It’s Good To Be Bad: Scandalous Brand Building

When British rapper M.I.A. flipped the bird at more than 110 million Super Bowl viewers, it caused the NFL and NBC to flip out, too. But far from hurting her career, it will likely only serve to enhance her badass aura. The lesson: It’s not always a bad thing to cause some controversy. Here’s how to tell when to go for it.


When British rapper M.I.A. flipped her middle finger to more than 110 million Super Bowl TV viewers two Sundays ago, it caused the NFL and NBC to flip out too. Rightly so. Both organizations have codes of conduct, regulations, and responsibility to audiences of all ages who were watching the half-time show, which is where this gesture occurred.

There’s been some finger pointing and talk of how angry Madonna is, but meanwhile, M.I.A. seems to be keeping her head and finger down. Her fans’ reaction to this has spanned a range of feelings from “who cares” to “cheers.” Will this scandal hurt her career? No. In fact, this scandal may enhance her aura and popularity as a badass. It’s just M.I.A. living up to her brand image, like any good brand must do.

This case in point goes to show that what’s seen as a “scandal” to some can also be seen as “good publicity” to others. The idea of success through scandal is not a new one. The French even have a term for it: succès de scandale. But of course!  


Scandals in the world of brand image and communications are not uncommon. The questions that always arise are:

  • Who do they help? 
  • Who do they hurt?  
  • Are setbacks recoverable? 

A few years ago when Activia yogurt got overzealous in its product performance claims, consumers cried foul.  Health claims had to be restated with a bit less creative license. For Activia, this was a scandal and it cost them millions. For a competitor, category scrutiny is a boost to overall consumer knowledge and awareness. Very often in a scandal, one brand’s bad news is another brand’s sales boost.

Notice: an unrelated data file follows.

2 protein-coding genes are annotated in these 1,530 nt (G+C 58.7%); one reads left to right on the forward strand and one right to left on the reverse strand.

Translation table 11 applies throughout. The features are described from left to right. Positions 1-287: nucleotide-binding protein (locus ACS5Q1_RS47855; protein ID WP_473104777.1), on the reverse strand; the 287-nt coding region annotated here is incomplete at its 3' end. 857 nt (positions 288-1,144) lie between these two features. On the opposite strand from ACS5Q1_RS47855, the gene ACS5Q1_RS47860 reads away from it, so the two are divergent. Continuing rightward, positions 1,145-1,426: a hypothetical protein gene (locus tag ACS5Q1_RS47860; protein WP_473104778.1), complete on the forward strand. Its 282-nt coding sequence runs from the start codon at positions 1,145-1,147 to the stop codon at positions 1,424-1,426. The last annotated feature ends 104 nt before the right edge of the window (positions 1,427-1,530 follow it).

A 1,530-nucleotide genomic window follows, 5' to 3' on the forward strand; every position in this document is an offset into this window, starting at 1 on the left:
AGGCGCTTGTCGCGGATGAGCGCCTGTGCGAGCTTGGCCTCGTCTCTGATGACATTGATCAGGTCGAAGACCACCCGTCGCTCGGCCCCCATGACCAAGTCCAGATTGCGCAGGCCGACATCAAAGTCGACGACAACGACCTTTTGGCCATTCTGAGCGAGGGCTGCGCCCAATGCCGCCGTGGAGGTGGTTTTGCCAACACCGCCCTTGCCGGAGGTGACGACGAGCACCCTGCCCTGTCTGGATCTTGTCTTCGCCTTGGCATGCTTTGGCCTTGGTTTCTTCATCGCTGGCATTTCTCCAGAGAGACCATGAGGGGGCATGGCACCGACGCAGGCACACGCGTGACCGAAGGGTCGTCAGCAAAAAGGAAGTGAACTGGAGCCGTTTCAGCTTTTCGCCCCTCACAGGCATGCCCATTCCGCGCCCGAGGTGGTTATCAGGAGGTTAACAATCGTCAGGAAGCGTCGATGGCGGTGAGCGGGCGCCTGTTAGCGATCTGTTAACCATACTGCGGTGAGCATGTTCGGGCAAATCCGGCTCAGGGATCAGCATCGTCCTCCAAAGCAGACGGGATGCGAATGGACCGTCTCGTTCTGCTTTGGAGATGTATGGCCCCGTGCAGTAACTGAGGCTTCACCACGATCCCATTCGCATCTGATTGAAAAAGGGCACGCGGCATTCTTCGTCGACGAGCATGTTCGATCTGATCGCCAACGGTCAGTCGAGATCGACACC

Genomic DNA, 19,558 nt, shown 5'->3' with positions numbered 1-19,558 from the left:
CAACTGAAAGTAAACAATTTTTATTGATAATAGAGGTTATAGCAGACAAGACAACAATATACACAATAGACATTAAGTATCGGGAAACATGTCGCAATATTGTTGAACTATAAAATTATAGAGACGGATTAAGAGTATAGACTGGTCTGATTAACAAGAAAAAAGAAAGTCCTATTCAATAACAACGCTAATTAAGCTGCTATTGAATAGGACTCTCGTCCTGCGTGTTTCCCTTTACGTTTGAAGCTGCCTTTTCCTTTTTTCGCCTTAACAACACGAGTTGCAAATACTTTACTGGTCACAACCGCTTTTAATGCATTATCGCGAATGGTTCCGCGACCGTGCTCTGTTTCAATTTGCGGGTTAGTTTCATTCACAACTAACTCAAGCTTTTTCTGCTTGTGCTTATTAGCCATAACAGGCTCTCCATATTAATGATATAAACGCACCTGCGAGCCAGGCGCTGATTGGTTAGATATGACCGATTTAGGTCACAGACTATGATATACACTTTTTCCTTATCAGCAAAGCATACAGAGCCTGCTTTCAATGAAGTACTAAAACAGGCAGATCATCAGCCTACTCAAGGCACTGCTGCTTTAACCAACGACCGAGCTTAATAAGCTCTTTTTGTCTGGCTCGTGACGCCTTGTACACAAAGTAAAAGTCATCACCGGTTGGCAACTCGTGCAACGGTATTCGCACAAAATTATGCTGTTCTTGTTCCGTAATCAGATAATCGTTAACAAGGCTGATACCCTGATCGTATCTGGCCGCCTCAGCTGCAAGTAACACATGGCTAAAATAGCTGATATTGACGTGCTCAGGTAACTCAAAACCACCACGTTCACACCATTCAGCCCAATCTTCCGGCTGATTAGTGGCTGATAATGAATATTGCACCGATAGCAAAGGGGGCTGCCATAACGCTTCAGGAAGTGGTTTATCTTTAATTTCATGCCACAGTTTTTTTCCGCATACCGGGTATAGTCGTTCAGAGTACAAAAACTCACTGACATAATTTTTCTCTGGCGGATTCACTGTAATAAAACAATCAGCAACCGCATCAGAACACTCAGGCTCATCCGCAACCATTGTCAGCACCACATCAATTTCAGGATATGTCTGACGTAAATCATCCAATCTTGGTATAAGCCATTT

About a year ago, when Taco Bell was called out for its meat-blend filling, the brand addressed the issue head on through public relations. What we learned from this is that a scandal can be audience relative. Perhaps in terms of FDA guidelines, regulations, and labeling there was a scandal. In terms of loyal Taco Bell consumers, they still thought it tasted good, less meat or not. 


So, what’s so good about being bad?

  • Scandals attract attention. If a brand can overcome the negativity and control the consumer outrage that can quickly pop up online through social networking, the brand, and even category, can benefit from increased awareness.
  • A scandal can level the playing field by bringing issues to light that were not previously in the consumer consciousness. When Nike was called out for using some factories in China that did not have fair labor practices, the company reviewed its guidelines, set high standards to achieve, and caused an entire industry to follow. Corporate responsibility spilled over to category responsibility.
  • Scandals can give brands an edge. If the scandal is just enough to make you seem “bad” but not enough to actually be detrimental your business or consumers, a proactive “sorry” in the right way is often enough to allow the issue to subside and the brand to move forward. The scandal will eventually become part of the brand’s mythology.
  • A scandal prompts course correction and can lead to overall improvements in multiple facets of a brand experience. From tamper-proof caps on medicine to sealed packaging at retail, overall consumer safety has often been improved because of a scandal.
  • Scandal can bring fame. Brands that are known and in the public consciousness are celebrities in their own right. Scandals not only have the power to break a brand, they have the power to make a brand. Just ask Paris Hilton.

A brand scandal is often a polarizing incident that has both negatives and positives associated with it. If you are caught in one, it’s always best to face it head on, then devise a strategy in order to move on. The worst thing you can do is go MIA… like M.I.A.

[Image: The Superficial]


About the author

Sara Arnell was appointed CEO of Arnell Group in 2011. Previously, she had spent 21 years directing brand and business strategy for the clients of Arnell Group


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